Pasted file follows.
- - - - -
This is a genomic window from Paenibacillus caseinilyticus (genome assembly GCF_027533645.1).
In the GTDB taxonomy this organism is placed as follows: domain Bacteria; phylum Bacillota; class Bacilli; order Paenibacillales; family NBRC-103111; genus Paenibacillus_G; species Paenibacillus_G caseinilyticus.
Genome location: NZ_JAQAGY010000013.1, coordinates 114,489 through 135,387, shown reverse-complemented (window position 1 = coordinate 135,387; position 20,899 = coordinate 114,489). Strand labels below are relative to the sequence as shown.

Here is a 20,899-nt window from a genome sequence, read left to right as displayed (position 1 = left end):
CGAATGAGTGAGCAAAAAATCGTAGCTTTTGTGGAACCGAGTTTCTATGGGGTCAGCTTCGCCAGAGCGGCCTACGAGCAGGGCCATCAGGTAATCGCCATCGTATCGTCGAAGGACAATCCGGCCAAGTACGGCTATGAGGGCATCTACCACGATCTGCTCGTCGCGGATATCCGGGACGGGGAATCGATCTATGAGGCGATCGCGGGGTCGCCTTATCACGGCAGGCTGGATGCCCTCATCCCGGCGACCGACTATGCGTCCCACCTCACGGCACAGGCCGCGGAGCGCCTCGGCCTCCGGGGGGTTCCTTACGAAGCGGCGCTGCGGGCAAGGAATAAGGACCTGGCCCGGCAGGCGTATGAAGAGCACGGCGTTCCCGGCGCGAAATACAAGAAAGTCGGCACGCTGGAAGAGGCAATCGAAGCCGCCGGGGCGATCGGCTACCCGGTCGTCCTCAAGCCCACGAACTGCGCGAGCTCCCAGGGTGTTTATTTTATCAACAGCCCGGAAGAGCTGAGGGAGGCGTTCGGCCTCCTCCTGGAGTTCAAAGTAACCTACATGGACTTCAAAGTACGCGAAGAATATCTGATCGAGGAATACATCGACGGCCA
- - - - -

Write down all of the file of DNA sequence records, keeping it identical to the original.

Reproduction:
This is a genomic window from Paenibacillus caseinilyticus (genome assembly GCF_027533645.1).
In the GTDB taxonomy this organism is placed as follows: domain Bacteria; phylum Bacillota; class Bacilli; order Paenibacillales; family NBRC-103111; genus Paenibacillus_G; species Paenibacillus_G caseinilyticus.
Genome location: NZ_JAQAGY010000013.1, coordinates 114,489 through 135,387, shown reverse-complemented (window position 1 = coordinate 135,387; position 20,899 = coordinate 114,489). Strand labels below are relative to the sequence as shown.

Here is a 20,899-nt window from a genome sequence, read left to right as displayed (position 1 = left end):
CGAATGAGTGAGCAAAAAATCGTAGCTTTTGTGGAACCGAGTTTCTATGGGGTCAGCTTCGCCAGAGCGGCCTACGAGCAGGGCCATCAGGTAATCGCCATCGTATCGTCGAAGGACAATCCGGCCAAGTACGGCTATGAGGGCATCTACCACGATCTGCTCGTCGCGGATATCCGGGACGGGGAATCGATCTATGAGGCGATCGCGGGGTCGCCTTATCACGGCAGGCTGGATGCCCTCATCCCGGCGACCGACTATGCGTCCCACCTCACGGCACAGGCCGCGGAGCGCCTCGGCCTCCGGGGGGTTCCTTACGAAGCGGCGCTGCGGGCAAGGAATAAGGACCTGGCCCGGCAGGCGTATGAAGAGCACGGCGTTCCCGGCGCGAAATACAAGAAAGTCGGCACGCTGGAAGAGGCAATCGAAGCCGCCGGGGCGATCGGCTACCCGGTCGTCCTCAAGCCCACGAACTGCGCGAGCTCCCAGGGTGTTTATTTTATCAACAGCCCGGAAGAGCTGAGGGAGGCGTTCGGCCTCCTCCTGGAGTTCAAAGTAACCTACATGGACTTCAAAGTACGCGAAGAATATCTGATCGAGGAATACATCGACGGCCA